Why it might not be: While Gorton did indeed make some major moves at the deadline, including trading away Ryan McDonagh with a full season left on his deal, he didn’t exactly strip the roster to the bone. As long as the team either can’t or won’t trade Henrik Lundqvist, this won’t feel like an old-school rebuild.
That may not be a bad thing. There’s still a lot of talent on this roster, including some left over from the team that went to three conference finals in four years between 2012 and 2015. They still have one of the best goaltenders in the world. And of course, this is still the Rangers, a team with plenty of money to spend and a history of chasing big name free agents. If they can skip a few steps on their way back contending, they might just do that.
Bottom line: “We’re not rebuilding, we’re reloading.” You hear that all the time these days, usually from some GM who is very clearly rebuilding but doesn’t have the courage to say so. But with Gorton and the Rangers, it feels like it might apply. Like with the Sharks, we can have a semantic debate over whether this is all part of one championship window, or whether an old one is closing while a new one opens. But either way, the Rangers could be back in the playoffs sooner than later, and once they’re there Lundqvist gives them a good shot at beating anyone.
Why their window seems closed: Despite being a team that consistently hovers around the 100-point mark for the last half-dozen years, the Wild never made it out of the second round. Now they’ve fired their GM, and there are whispers that coach Bruce Boudreau could be next.
Why it might not be: Wait a second… Good team, can’t make it out of the second round, fires the GM, fires Bruce Boudreau… This is all sounding kind of familiar, right?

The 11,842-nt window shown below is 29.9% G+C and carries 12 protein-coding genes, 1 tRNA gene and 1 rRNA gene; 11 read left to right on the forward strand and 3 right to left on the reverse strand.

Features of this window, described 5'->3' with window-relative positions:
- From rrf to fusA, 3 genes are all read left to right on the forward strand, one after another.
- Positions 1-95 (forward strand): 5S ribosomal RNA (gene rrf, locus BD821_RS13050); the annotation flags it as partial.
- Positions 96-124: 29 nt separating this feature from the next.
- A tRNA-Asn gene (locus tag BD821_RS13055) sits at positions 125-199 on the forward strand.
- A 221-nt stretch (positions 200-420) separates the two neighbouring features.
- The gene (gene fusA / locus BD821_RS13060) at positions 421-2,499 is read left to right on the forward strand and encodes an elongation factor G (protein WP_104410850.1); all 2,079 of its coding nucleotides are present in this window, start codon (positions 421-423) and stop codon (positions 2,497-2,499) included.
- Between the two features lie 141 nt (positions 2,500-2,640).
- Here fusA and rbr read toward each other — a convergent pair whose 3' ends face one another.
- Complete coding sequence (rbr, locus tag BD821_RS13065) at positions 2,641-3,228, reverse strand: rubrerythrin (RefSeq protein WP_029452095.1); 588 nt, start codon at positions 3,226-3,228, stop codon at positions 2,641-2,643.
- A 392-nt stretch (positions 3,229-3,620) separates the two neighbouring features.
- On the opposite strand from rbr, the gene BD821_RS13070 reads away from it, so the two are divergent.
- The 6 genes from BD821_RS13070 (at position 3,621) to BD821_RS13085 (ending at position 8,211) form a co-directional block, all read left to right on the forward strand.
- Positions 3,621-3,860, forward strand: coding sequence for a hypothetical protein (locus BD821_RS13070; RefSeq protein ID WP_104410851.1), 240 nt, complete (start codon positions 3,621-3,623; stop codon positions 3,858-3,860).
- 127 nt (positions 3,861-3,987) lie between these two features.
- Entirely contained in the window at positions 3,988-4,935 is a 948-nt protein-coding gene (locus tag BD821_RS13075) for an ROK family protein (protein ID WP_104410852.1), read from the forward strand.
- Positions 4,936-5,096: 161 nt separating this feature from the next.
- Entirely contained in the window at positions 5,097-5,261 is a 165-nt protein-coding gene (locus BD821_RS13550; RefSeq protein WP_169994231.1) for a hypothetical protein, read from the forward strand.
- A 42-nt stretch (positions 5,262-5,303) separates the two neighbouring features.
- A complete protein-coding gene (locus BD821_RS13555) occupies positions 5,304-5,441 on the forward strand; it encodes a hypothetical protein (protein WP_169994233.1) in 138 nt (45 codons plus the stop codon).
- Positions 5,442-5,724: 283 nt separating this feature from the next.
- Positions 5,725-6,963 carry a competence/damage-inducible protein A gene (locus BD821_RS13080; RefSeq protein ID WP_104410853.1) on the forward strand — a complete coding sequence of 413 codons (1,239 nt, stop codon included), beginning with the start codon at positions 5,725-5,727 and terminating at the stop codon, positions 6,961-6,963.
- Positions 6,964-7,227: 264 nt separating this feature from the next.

OK, so the Wild/Capitals similarities don’t quite go as far as we might like. For example, we’re missing the Presidents’ Trophies, not to mention the multi-time MVP up front and the Vezina winner in net. It’s not a perfect comparison. But it’s at least worth remembering that off-ice changes don’t necessarily mean a team has to hit the reset button and start all over. The Wild have been close to breaking through in the past. If they’re being written off now, maybe that just sets up a 2018-19 surprise.
Bottom line: This one feels like a stretch, and Paul Fenton and the Wild might be better off just starting over. But it’s possible that they can’t, given some of the long-term contracts they’re locked into, and they’re already a playoff team. In fact, no team on this list had more points last season than the Wild, so in theory they have a shorter distance to climb to get to Cup contention.
Why their window seems closed: They’ve had five straight years of 100-plus point seasons and six straight of finishing in the Pacific’s top two. But they went out meekly in a first-round sweep to a rival, and the core of this team is old and (mostly) overpaid. At some point, you wonder if this team has just hit their ceiling – good, but never quite good enough.